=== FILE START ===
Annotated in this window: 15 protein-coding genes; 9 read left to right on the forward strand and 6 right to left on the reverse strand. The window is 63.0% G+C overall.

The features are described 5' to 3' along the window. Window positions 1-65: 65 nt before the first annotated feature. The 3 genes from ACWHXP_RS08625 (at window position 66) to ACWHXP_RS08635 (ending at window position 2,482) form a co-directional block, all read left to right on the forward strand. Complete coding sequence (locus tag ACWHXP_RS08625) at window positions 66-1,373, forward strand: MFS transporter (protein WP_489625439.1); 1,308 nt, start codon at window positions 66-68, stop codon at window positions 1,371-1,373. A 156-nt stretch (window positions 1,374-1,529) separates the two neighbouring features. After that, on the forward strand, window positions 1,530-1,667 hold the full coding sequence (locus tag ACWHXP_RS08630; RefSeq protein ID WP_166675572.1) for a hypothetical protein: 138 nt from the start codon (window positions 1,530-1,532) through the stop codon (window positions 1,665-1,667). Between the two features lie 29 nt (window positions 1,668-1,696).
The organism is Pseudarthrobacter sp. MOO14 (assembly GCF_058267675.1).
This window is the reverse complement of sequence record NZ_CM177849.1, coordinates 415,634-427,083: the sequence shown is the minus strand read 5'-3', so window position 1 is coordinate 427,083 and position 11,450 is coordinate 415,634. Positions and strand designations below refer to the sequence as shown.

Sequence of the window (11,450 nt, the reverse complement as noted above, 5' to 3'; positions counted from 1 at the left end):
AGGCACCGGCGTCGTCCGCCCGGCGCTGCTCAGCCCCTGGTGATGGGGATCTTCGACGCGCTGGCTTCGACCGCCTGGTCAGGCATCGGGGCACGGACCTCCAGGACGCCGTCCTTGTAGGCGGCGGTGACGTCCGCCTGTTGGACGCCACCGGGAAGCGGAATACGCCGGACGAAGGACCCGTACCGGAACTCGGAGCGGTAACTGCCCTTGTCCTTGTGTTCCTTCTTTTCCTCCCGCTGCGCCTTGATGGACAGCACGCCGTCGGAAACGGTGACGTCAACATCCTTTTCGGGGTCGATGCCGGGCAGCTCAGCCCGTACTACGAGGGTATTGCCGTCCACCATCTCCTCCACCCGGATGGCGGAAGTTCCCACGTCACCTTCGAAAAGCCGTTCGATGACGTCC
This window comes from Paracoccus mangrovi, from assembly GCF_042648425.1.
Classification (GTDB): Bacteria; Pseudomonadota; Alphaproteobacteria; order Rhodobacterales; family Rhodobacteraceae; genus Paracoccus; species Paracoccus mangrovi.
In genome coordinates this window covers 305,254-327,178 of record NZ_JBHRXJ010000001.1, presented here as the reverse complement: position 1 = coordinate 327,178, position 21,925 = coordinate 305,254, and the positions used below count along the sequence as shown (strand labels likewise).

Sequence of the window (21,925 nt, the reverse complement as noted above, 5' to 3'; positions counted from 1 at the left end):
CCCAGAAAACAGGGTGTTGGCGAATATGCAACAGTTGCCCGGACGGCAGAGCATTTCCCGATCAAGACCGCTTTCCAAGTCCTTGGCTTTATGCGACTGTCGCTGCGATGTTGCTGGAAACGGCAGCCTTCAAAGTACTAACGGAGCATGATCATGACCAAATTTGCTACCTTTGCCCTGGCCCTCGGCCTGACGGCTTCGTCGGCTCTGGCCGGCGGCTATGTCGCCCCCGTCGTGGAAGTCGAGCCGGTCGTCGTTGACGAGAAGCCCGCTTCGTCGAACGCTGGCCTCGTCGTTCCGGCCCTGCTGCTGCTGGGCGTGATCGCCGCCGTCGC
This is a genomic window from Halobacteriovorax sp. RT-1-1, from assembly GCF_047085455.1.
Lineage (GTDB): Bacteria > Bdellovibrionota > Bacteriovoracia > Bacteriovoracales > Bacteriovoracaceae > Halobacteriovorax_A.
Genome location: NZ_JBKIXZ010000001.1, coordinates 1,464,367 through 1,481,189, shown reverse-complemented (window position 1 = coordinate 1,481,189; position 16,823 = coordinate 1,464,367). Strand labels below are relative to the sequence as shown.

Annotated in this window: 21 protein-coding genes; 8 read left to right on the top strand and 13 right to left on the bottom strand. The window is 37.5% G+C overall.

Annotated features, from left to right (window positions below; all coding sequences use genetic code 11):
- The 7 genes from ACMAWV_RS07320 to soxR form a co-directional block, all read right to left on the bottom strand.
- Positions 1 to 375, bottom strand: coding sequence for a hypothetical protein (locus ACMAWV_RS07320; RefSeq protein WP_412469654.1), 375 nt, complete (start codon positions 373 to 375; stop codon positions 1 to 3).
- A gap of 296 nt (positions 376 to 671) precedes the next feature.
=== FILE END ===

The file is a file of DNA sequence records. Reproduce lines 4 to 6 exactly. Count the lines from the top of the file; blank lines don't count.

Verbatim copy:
This window is the reverse complement of sequence record NZ_CM177849.1, coordinates 415,634-427,083: the sequence shown is the minus strand read 5'-3', so window position 1 is coordinate 427,083 and position 11,450 is coordinate 415,634. Positions and strand designations below refer to the sequence as shown.

Sequence of the window (11,450 nt, the reverse complement as noted above, 5' to 3'; positions counted from 1 at the left end):
AGGCACCGGCGTCGTCCGCCCGGCGCTGCTCAGCCCCTGGTGATGGGGATCTTCGACGCGCTGGCTTCGACCGCCTGGTCAGGCATCGGGGCACGGACCTCCAGGACGCCGTCCTTGTAGGCGGCGGTGACGTCCGCCTGTTGGACGCCACCGGGAAGCGGAATACGCCGGACGAAGGACCCGTACCGGAACTCGGAGCGGTAACTGCCCTTGTCCTTGTGTTCCTTCTTTTCCTCCCGCTGCGCCTTGATGGACAGCACGCCGTCGGAAACGGTGACGTCAACATCCTTTTCGGGGTCGATGCCGGGCAGCTCAGCCCGTACTACGAGGGTATTGCCGTCCACCATCTCCTCCACCCGGATGGCGGAAGTTCCCACGTCACCTTCGAAAAGCCGTTCGATGACGTCC